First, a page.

The Cruz family and supporters will march on PNC headquarters at 1 p.m. (Eastern Time) at Market Square in Pittsburgh, while simultaneous Occupy Homes rallies unfold in Minneapolis, Atlanta, Baltimore, Cincinnati, Detroit, Gainesville, Greensboro, Milwaukee, New York, Newark, Philadelphia, St. Louis and other cities. (If you are in one of these cities and would like to help The UpTake cover the story please contact us.)
Then at 6 p.m. (Central Time) at the Cruz house at 4044 Cedar Ave. South in Minneapolis, Occupy Homes activists have pledged to step forward into the yard and potentially face police arrests. Last month the Minneapolis police department spent $43,000 on raids at the Cruz house to arrest Occupy activists defending the home. A progressive Minneapolis city council member opined that the City should send that bill to PNC Bank. Meanwhile, Mayor RT Rybak has said he’ll continue uphold the law even though he prefers not to do the bank’s bidding.
Although PNC has implied that the foreclosure was due to a bank error, executives have repeatedly said they are working “behind the scenes” to fix the situation, and Executive Vice President Dan Taylor said that he would look into the Cruzes’ case, the bank has not offered a negotiation. “We feel like PNC and Freddie Mac have forgotten us,” said David Cruz. “So we’re going to remind them.”
The Cruz family is one of many Latino immigrant families that have been hit disproportionately hard by the foreclosure crisis.
“The housing crisis has not affected everyone the same: this is about a transfer of wealth, from working communities to the rich,” said Greg Nammacher of SEIU Local 26, who works with Alejandra Cruz. “Our members clean and secure the big buildings downtown. When the lights go down and you see the big bright lights downtown, those are our members cleaning that.”
“Our members were scratching and clawing to the point where they could actually afford the American dream and have their own homes … And then the housing crisis hit … Latino households have lost 60 percent of their wealth as a result of this crisis. It’s a fight to get that wealth back, to make sure that the wealth our communities create stays in our community.”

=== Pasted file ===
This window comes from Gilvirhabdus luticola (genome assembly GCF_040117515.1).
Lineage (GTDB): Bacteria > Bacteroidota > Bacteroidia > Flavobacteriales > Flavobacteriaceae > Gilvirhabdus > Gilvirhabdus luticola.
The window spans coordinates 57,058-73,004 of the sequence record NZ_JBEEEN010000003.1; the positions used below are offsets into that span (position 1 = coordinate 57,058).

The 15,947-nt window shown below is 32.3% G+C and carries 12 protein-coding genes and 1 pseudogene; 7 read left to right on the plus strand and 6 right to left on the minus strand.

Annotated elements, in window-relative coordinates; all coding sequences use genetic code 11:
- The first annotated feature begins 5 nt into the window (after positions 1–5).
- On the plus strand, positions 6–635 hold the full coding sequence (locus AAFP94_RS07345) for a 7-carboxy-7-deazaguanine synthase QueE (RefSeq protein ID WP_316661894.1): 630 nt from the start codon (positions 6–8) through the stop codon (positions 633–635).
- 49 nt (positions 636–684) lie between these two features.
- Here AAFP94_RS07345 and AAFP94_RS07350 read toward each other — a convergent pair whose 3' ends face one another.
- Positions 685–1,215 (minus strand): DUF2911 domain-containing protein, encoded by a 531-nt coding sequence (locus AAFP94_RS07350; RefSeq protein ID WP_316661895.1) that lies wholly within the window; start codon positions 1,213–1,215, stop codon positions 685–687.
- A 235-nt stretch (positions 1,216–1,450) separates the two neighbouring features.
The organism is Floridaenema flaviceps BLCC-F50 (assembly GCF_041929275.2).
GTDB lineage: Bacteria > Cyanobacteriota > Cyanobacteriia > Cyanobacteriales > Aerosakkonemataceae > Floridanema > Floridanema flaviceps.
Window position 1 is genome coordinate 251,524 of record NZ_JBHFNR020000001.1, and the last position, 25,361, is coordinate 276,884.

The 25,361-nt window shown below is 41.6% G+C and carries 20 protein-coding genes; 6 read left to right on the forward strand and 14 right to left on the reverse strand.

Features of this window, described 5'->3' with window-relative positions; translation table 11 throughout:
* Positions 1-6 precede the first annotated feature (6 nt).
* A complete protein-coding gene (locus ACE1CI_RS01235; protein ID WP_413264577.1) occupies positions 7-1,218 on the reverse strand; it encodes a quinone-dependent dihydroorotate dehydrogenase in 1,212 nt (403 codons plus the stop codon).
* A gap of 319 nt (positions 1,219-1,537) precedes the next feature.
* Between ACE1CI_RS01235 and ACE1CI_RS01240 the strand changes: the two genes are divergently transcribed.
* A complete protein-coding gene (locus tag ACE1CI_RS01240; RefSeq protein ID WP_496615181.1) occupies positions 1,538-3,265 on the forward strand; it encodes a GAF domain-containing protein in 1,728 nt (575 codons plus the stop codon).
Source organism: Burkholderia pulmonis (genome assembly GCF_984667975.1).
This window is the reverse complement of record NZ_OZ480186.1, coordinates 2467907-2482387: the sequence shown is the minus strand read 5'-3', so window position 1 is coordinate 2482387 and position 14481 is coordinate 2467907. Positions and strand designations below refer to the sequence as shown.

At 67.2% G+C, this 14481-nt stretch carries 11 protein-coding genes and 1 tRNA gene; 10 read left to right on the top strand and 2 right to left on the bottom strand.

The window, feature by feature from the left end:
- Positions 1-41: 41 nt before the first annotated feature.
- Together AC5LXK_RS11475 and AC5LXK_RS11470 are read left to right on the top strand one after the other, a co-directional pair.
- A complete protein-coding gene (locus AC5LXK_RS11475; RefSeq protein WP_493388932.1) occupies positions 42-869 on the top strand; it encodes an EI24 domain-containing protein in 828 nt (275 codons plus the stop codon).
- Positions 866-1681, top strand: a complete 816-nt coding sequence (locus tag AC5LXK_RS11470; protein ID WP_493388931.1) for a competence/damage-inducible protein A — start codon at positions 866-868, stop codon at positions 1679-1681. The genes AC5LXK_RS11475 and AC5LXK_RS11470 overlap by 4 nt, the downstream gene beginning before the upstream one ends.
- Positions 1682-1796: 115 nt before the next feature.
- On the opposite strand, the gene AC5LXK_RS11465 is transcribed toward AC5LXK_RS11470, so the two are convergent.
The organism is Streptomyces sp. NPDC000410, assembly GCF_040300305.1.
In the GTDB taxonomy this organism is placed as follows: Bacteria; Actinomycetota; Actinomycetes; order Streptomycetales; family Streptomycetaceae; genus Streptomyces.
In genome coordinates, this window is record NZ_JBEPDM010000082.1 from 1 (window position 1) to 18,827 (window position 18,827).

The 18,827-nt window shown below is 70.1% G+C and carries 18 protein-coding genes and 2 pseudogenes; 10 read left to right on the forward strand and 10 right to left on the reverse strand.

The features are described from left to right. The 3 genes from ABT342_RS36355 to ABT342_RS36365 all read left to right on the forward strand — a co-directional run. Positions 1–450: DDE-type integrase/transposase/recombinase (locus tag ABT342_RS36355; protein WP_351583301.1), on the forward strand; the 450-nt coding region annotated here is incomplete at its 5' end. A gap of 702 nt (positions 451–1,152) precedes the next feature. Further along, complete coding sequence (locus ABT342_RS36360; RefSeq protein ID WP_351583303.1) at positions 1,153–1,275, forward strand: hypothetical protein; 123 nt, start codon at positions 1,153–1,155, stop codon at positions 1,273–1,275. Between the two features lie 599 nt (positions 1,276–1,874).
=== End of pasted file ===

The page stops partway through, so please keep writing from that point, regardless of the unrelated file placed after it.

“It’s happening across the country, so people are standing up across the country,” said Occupy Homes organizer Ben Egerman. “People are happy to support this case. They recognize that this is a crossroads. That if we can win at the Cruz house, we can win anywhere, and we need to show that we are coming together across the country, to say that this has to stop.
In Minneapolis, the burgeoning Occupy Homes movement has garnered nearly half a dozen victories over big banks, saving the homes of Bobby Hull, Monique White, Colleen Espinosa, and most recently, Anita Reyes-Reley, who received an improbable loan modification Tuesday from Woodlands National Bank on the same day she was served an eviction notice on the door of the home where she had lived for 17 years.
Cindy, the Vice President of Woodlands Bank called Reyes-Reley while on a cell phone in her car to complain about all the calls and “slanderous” comments she’d received online. Calls to the bank apparently impacted its decision to modify her loan, proving to Occupy Homes that its strategy worked.
“If Woodlands Bank, a community bank, can negotiate with me, then Freddie Mac and PNC can afford to negotiate with the Cruz family,” said Reyes-Reley.